The defining moment of the episode in terms of Martha’s character came when she went through her drawers and focused on two items: her gun and her copy of the Kama Sutra. Wright gave real weight to Martha’s attention on both of those objects, and in that small, silent moment, it became clear that everything has changed for this character. Her faith in her marriage has been shaken, and you could feel her sense of uneasy acknowledgment that she might have to actually use that gun—on “Clark” or on herself. In that moment, I was genuinely afraid that she was going to kill herself, and that’s still a fear I feel acutely right now thinking about Martha’s character going forward. The fact that Wright could make me so afraid of what this character could do to herself without using any dialogue speaks to her tremendous talent and its central role in this episode.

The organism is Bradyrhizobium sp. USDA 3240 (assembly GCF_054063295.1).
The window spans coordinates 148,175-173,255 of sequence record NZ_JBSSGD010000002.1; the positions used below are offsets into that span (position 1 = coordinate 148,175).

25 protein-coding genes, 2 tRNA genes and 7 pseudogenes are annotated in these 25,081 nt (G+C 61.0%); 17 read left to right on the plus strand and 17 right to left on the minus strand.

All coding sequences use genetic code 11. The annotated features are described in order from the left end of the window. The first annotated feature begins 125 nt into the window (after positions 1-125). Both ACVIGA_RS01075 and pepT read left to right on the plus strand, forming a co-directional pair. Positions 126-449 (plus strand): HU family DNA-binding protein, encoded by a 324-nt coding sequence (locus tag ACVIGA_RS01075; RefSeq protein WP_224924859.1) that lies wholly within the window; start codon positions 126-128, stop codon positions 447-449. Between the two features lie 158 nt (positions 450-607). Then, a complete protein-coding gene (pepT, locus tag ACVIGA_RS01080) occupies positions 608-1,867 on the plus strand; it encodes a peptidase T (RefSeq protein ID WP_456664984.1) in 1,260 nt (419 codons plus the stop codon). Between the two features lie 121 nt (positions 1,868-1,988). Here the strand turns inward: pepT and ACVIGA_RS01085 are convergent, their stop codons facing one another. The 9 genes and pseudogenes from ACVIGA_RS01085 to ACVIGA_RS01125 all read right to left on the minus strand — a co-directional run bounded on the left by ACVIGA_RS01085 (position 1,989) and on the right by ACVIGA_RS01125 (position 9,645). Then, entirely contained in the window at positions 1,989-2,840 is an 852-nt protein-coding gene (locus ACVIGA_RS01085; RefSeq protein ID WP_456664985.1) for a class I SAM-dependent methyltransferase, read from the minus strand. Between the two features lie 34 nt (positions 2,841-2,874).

Favorite Scene: Philip coming home to Elizabeth
“Walter Taffet” was an episode about the dissolution and building of trust in relationships, and it all started and ended with the show’s central couple. At the beginning of the episode, Philip’s trust in Elizabeth was all but destroyed when he discovered that she started the process of telling Paige the truth about their identities without ever telling him about it. Matthew Rhys’s delivery of Philip wondering if he was going to come home one day and find out that Paige knows the truth was heartbreaking. You could feel his sense of disappointment that the partnership he thought he had with his wife—however tentative that may be at times—was basically shattered.